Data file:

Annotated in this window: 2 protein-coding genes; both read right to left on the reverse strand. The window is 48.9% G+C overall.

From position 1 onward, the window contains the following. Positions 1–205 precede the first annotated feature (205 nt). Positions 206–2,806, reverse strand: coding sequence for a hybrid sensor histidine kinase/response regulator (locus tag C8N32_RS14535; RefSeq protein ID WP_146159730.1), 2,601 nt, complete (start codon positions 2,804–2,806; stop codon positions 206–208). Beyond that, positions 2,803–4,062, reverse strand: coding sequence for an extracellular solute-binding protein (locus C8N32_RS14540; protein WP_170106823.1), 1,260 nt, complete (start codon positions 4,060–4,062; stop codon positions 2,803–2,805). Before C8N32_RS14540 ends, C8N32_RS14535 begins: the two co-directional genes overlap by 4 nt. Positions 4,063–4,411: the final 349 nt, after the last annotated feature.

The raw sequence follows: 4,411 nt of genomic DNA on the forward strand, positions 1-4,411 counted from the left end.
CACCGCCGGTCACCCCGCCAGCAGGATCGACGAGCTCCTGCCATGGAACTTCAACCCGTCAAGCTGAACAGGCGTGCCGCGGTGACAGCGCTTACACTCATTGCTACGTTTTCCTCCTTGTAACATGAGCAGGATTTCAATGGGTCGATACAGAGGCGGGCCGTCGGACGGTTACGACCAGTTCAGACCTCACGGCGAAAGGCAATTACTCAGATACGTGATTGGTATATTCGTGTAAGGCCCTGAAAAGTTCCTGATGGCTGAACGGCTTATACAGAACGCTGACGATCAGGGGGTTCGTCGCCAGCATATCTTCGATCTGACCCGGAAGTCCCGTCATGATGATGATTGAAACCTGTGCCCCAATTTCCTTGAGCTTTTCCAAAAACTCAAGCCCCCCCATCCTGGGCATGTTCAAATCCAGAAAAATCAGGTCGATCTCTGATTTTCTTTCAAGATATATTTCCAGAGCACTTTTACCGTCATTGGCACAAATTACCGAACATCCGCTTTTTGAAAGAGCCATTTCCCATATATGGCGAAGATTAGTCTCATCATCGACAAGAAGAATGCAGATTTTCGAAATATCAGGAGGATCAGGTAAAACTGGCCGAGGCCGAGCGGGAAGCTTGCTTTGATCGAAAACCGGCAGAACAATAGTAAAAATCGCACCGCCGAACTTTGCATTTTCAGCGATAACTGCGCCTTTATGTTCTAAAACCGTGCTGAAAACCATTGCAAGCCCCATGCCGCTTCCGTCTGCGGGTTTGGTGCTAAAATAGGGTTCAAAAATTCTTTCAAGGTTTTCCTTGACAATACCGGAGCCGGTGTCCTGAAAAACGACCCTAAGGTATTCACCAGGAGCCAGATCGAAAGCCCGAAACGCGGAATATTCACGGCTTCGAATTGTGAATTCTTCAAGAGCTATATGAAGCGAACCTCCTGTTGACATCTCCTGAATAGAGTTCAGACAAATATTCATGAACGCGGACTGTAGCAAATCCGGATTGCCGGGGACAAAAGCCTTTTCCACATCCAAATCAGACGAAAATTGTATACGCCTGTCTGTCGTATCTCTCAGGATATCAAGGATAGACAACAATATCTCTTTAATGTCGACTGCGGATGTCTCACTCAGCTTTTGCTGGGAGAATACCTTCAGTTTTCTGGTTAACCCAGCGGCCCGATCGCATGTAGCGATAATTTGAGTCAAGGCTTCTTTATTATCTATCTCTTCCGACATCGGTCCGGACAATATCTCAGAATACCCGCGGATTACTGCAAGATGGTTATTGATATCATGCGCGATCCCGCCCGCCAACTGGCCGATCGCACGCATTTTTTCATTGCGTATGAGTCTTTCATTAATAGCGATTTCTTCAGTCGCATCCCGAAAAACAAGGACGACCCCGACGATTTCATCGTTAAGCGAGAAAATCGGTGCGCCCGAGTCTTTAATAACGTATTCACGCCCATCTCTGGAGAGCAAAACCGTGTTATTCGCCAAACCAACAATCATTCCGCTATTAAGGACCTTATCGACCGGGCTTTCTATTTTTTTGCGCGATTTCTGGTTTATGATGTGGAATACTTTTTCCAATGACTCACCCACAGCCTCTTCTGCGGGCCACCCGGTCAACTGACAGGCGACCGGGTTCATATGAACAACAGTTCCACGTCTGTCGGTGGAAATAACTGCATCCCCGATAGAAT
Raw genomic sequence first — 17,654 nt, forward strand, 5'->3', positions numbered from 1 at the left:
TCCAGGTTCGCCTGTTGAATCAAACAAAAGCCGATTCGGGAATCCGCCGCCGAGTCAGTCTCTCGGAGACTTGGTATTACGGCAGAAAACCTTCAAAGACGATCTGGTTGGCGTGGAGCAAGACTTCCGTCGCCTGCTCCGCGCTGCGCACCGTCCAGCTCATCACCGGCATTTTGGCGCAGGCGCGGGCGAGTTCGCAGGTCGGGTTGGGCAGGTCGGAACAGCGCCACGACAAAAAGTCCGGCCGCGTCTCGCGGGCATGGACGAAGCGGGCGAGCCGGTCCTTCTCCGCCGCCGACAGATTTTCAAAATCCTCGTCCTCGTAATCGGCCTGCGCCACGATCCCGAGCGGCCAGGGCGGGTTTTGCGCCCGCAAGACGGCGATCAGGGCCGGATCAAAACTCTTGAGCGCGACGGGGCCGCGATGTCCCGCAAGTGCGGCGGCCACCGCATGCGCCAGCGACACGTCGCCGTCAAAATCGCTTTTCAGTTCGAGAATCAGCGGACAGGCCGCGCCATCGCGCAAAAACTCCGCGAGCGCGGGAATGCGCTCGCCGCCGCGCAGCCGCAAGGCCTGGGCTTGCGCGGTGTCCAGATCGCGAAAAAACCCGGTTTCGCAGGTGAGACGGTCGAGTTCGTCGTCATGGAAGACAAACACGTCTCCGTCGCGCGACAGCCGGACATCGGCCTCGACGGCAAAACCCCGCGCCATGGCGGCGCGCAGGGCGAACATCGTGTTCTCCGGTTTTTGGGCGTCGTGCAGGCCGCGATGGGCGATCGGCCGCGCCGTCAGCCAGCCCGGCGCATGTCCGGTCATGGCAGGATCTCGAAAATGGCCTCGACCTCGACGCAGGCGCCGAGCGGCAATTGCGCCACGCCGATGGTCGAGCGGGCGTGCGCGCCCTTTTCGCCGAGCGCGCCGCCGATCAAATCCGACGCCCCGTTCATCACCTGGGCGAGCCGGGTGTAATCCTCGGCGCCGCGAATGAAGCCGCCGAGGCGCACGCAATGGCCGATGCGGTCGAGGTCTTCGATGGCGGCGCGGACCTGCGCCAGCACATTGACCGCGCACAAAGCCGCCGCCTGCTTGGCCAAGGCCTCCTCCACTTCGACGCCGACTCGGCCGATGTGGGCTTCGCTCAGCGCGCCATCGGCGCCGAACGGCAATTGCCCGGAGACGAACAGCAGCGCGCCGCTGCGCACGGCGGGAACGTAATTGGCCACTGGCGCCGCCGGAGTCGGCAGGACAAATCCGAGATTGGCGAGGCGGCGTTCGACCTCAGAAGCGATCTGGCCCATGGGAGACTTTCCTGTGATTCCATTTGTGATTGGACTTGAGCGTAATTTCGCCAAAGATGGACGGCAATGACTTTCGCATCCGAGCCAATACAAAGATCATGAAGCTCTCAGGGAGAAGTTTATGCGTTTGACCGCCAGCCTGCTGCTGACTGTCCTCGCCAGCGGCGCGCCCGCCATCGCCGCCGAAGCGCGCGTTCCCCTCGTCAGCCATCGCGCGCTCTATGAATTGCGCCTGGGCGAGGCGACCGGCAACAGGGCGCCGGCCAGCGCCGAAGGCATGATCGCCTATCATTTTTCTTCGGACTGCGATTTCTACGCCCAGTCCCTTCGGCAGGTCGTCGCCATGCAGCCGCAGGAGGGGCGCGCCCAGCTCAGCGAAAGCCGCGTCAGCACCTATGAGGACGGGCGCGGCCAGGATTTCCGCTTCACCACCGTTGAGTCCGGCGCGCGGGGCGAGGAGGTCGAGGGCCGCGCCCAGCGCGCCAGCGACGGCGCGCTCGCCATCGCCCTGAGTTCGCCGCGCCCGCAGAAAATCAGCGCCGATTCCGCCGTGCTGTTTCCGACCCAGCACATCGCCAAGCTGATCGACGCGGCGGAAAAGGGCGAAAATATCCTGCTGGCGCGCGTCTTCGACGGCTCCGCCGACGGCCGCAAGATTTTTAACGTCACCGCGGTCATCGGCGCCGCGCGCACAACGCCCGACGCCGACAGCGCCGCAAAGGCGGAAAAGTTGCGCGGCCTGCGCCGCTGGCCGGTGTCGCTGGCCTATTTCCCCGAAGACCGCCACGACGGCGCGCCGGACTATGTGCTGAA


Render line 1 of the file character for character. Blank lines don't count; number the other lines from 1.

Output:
Annotated in this window: 2 protein-coding genes; both read right to left on the reverse strand. The window is 48.9% G+C overall.